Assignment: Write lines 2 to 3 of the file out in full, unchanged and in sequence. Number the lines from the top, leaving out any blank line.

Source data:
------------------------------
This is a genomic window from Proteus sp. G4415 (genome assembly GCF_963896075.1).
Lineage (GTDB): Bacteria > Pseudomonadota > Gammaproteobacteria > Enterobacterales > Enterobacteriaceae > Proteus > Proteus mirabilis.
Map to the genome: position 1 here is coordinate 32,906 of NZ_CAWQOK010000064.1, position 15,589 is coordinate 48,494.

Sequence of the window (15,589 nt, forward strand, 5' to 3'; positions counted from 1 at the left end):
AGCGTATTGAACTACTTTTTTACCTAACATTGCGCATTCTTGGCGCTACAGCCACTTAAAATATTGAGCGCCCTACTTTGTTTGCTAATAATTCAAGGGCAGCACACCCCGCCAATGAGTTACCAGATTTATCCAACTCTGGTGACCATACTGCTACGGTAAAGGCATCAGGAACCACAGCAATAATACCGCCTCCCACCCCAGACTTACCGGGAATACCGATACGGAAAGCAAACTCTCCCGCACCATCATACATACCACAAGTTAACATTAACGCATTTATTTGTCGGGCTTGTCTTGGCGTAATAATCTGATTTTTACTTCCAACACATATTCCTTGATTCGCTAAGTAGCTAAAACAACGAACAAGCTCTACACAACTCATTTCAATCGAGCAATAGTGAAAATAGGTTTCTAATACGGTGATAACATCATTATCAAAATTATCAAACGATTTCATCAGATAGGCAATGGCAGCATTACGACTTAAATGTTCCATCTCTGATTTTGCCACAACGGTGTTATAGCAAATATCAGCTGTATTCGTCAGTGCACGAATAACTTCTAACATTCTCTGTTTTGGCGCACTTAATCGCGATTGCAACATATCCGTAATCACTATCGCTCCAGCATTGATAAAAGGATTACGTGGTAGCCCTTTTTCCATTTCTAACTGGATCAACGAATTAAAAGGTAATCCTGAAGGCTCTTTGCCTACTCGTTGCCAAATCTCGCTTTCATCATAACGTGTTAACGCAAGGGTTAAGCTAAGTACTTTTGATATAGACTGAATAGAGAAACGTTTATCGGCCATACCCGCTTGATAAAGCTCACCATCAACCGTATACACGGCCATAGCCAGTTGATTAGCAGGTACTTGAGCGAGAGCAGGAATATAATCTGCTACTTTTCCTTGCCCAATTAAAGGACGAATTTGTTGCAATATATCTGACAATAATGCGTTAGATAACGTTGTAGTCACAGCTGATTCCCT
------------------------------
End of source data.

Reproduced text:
Lineage (GTDB): Bacteria > Pseudomonadota > Gammaproteobacteria > Enterobacterales > Enterobacteriaceae > Proteus > Proteus mirabilis.
Map to the genome: position 1 here is coordinate 32,906 of NZ_CAWQOK010000064.1, position 15,589 is coordinate 48,494.